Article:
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Was it better to be a child in the 90’s more than now?
The other day, while rummaging through the chest of drawers in my room, I chanced upon a few photographs from my childhood years. Tinged with a dull yellow layer, the pictures looked worn-out from having been stacked at the same place for years together. One particular picture had me and my brother displaying our widest grins, perhaps captured after an hour spent playing hide and seek outdoors. I must have been around 6 years old and my brother 3. The happiness emanating from the picture was almost palpable – our eyes twinkling with mischief, distinctly crinkling at the corners.
The pictures are a poignant reminder of my childhood, vestiges of which sometimes I still search for wistfully. But, even though looking at those pictures made me deeply nostalgic, it set me thinking too. What comprises of childhood today is vastly different from what I was accustomed to as a child in the 90s.
Today, technology (read: internet) has seeped into the lives of children in a way that imagining a life without it is impossible. It is far too intricately infused in their lives for them to even fathom a life separate from it.
But, this wasn’t the case in the 90s. My childhood days seem so far removed from how kids experience childhood today. We belonged to the generation of kids where owning a computer itself was a luxury many couldn’t afford, and one that induced the envy of friends and enemies alike. Forget owning a computer, to even access the internet, we needed to visit the nearby internet cafes, chargeable at Rs 20 per hour. Unthinkable now, right?
With that thought, my mind quickly transports me to my days of yore – a childhood unmarred by technological dependence, and deeply resonant with outdoorsy activities. Vivid mental images flash before my eyes as I fondly recall those days – when power outages meant playing outdoors with cousins and neighbourhood kids, summer vacations meant visiting grandparents’ homes, and rainy days meant making paper boats to float in the water puddles. Sunday mornings included sleeping in late and waking up to the tantalizing aroma of poori sabjee bought from the corner shop. Birthdays comprised of intimate gatherings at home interspersed with vibrant conversations and sumptuous meals. Meals which were the resultant output of our mothers’ hard work – savoured by family and friends. The responsibility of buying the needed stock for the meals would be our fathers’.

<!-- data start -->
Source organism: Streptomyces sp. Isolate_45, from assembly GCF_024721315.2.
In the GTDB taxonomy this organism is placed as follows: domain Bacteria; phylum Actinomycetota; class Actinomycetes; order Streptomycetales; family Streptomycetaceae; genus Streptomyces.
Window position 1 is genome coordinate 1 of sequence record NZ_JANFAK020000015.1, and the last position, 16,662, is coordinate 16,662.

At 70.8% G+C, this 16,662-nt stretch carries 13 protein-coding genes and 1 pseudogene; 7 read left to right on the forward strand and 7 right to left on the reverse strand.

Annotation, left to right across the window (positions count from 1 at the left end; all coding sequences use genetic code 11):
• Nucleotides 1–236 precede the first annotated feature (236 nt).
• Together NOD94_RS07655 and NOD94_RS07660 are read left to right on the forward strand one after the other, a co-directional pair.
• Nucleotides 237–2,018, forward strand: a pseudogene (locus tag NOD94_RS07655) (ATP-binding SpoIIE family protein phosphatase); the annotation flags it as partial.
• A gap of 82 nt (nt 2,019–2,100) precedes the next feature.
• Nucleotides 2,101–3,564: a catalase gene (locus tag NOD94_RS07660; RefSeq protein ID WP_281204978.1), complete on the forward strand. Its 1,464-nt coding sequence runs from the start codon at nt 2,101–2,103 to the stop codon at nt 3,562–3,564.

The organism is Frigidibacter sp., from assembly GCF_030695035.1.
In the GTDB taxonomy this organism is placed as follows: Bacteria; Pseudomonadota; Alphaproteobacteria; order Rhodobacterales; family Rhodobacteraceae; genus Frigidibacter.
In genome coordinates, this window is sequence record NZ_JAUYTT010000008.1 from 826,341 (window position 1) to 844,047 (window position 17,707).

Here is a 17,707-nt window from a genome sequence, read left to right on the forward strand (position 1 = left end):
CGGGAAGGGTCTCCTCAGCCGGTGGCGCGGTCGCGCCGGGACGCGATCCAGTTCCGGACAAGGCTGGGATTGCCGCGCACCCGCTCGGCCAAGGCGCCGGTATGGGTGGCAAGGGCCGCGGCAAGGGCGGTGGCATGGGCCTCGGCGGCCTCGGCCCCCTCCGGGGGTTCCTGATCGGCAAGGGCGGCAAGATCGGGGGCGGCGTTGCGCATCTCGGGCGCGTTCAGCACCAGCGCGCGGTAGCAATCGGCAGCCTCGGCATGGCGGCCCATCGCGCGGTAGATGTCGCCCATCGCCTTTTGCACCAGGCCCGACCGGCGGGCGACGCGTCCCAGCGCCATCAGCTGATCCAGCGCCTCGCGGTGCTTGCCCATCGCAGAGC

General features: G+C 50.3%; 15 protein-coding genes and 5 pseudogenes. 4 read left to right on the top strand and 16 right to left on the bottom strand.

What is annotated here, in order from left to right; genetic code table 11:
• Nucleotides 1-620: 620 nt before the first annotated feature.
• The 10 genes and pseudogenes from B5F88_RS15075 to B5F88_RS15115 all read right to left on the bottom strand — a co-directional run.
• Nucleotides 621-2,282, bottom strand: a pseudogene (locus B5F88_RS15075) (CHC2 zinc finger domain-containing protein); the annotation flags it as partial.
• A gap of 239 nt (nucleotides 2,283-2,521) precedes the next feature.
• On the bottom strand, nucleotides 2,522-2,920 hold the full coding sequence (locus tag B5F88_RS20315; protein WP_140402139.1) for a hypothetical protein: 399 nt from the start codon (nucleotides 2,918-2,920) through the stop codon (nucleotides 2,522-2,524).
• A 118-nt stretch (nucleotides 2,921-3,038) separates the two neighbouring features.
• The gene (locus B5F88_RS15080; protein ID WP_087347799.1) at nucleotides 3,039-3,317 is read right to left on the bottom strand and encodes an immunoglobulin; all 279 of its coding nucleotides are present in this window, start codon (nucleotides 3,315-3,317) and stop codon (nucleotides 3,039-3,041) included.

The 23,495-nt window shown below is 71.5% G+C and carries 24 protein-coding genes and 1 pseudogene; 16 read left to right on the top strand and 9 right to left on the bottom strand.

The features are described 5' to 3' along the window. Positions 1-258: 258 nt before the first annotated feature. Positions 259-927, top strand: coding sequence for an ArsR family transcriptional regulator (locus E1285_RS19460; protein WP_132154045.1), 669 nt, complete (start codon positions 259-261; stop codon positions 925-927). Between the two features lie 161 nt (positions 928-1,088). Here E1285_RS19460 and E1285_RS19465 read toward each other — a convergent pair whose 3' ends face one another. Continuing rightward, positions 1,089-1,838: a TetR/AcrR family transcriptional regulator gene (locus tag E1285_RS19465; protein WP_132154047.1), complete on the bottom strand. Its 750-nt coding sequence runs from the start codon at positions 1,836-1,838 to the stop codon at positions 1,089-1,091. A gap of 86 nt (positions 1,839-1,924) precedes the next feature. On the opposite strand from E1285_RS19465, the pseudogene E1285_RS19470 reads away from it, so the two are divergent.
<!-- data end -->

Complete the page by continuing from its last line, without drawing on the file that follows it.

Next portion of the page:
Emulating actors with a phantom cigarette candy between our lips exemplified being cool. In the evenings, returning home with mud-smeared faces and stained clothes invited our mothers’ admonishments. But, the glass of cold lemon juice waiting for us on the dining table was enough to make us happy. But, would children of today be able to adapt to leave alone relish a laid-back life of this kind? I highly doubt it.
Today, I see 12 year olds in social settings, hunched over their hand-held devices, incapable of engaging in real-time conversations without the glass screen acting as a mask. Sometimes, these kids even blatantly disregard anyone attempting to make conversations,and pointedly ignore questions directed at them. Their parents, visibly embarrassed, just look on. I wonder then how my parents would have disciplined me had I acted that way as a child. Such different times!!
Another stark difference I have noticed in the kids of today is their approach towards boredom. In our time, if we ever complained about being bored, our parents would reprimand us, citing examples of how we could productively utilize our time. Consequently, we learnt to accept and embrace occasional moments of inactivity as a part of our lives without driving ourselves into a frenzy. But, the same approach does not work with today’s kids. In an age characterized by abundant quick fixes and constant flurry of activity, being bored amounts to a colossal waste of time – time that can be utilized in attending parties, or playing endless games on playstations, or mindlessly scrolling through social media.’
Agreed that today’s kids are powerhouses of information and know far more than I ever did at their age, but such knowledge comes at a price – innocence. Childhood is essentially synonymous with innocence. But, today with such easy access to internet and subsequently adult content, can we keep the innocence of children intact? “A life absent in real conversations, but rich in social media presence” is the motto today’s kids swear by. But, how healthy is such a life? These are the questions that we should ponder upon.
In my humble opinion, such a life, although exciting from afar, is largely inconsistent with age specific norms to be followed for a healthy childhood experience.
That said, it would not be fair to downplay the way technology has simplified life for us. From promptly looking up the meaning of a word to booking flight tickets, everything gets done in a matter of minutes, a liberty unavailable to us in our younger years. But, it is a double-edged sword, which if not used cautiously could prove to be detrimental for children.
We should carefully monitor screen time of children and strictly police the content they consume on a regular basis. Once we manage to do that technology could be our children’s strongest armour, instead of their worst enemy.
HR by profession, but a writer by choice, I find creative respite through writing.
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